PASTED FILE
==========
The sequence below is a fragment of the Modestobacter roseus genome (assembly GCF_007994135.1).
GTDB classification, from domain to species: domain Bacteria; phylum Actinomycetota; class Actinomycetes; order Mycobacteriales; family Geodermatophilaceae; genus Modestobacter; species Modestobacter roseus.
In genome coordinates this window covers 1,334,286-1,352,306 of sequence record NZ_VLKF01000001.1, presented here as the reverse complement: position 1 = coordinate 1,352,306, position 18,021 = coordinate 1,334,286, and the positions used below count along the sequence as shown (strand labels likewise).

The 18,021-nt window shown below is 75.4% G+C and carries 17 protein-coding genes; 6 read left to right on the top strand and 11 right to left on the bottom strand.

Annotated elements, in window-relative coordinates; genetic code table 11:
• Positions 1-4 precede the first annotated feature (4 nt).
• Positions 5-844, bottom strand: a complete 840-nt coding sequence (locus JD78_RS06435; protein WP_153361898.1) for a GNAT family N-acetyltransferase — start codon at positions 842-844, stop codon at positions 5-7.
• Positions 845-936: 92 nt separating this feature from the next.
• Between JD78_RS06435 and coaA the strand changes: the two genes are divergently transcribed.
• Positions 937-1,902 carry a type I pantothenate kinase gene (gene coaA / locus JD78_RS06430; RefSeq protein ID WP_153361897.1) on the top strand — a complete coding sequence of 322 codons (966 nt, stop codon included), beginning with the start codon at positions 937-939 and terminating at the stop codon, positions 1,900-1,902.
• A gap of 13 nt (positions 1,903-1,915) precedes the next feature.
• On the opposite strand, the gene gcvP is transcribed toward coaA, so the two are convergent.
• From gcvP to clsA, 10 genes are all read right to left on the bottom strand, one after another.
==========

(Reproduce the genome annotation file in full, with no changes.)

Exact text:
The sequence below is a fragment of the Modestobacter roseus genome (assembly GCF_007994135.1).
GTDB classification, from domain to species: domain Bacteria; phylum Actinomycetota; class Actinomycetes; order Mycobacteriales; family Geodermatophilaceae; genus Modestobacter; species Modestobacter roseus.
In genome coordinates this window covers 1,334,286-1,352,306 of sequence record NZ_VLKF01000001.1, presented here as the reverse complement: position 1 = coordinate 1,352,306, position 18,021 = coordinate 1,334,286, and the positions used below count along the sequence as shown (strand labels likewise).

The 18,021-nt window shown below is 75.4% G+C and carries 17 protein-coding genes; 6 read left to right on the top strand and 11 right to left on the bottom strand.

Annotated elements, in window-relative coordinates; genetic code table 11:
• Positions 1-4 precede the first annotated feature (4 nt).
• Positions 5-844, bottom strand: a complete 840-nt coding sequence (locus JD78_RS06435; protein WP_153361898.1) for a GNAT family N-acetyltransferase — start codon at positions 842-844, stop codon at positions 5-7.
• Positions 845-936: 92 nt separating this feature from the next.
• Between JD78_RS06435 and coaA the strand changes: the two genes are divergently transcribed.
• Positions 937-1,902 carry a type I pantothenate kinase gene (gene coaA / locus JD78_RS06430; RefSeq protein ID WP_153361897.1) on the top strand — a complete coding sequence of 322 codons (966 nt, stop codon included), beginning with the start codon at positions 937-939 and terminating at the stop codon, positions 1,900-1,902.
• A gap of 13 nt (positions 1,903-1,915) precedes the next feature.
• On the opposite strand, the gene gcvP is transcribed toward coaA, so the two are convergent.
• From gcvP to clsA, 10 genes are all read right to left on the bottom strand, one after another.